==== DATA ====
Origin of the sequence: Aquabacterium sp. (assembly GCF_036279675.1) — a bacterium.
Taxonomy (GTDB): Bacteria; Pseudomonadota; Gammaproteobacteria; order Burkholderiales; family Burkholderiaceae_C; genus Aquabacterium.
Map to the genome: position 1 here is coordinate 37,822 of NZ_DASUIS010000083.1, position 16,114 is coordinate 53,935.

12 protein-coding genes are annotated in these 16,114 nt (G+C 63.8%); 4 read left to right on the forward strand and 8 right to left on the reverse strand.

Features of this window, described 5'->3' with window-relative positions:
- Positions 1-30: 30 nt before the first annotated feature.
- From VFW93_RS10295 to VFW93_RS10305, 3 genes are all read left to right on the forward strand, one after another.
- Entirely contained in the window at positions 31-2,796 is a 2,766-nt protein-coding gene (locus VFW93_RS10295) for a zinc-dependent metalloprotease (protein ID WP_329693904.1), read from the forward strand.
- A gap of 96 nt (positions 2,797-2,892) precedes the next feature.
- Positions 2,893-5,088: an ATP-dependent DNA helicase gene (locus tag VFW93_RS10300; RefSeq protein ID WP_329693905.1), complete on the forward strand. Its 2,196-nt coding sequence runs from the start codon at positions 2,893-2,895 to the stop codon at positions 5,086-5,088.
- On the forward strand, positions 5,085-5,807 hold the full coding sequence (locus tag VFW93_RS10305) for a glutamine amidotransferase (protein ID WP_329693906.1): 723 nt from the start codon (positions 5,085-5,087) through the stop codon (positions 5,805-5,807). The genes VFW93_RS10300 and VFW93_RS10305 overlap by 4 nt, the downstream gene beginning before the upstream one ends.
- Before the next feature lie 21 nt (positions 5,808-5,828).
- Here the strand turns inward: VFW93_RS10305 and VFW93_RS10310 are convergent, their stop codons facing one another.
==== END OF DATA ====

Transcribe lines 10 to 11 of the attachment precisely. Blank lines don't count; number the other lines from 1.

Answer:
- Positions 2,893-5,088: an ATP-dependent DNA helicase gene (locus tag VFW93_RS10300; RefSeq protein ID WP_329693905.1), complete on the forward strand. Its 2,196-nt coding sequence runs from the start codon at positions 2,893-2,895 to the stop codon at positions 5,086-5,088.
- On the forward strand, positions 5,085-5,807 hold the full coding sequence (locus tag VFW93_RS10305) for a glutamine amidotransferase (protein ID WP_329693906.1): 723 nt from the start codon (positions 5,085-5,087) through the stop codon (positions 5,805-5,807). The genes VFW93_RS10300 and VFW93_RS10305 overlap by 4 nt, the downstream gene beginning before the upstream one ends.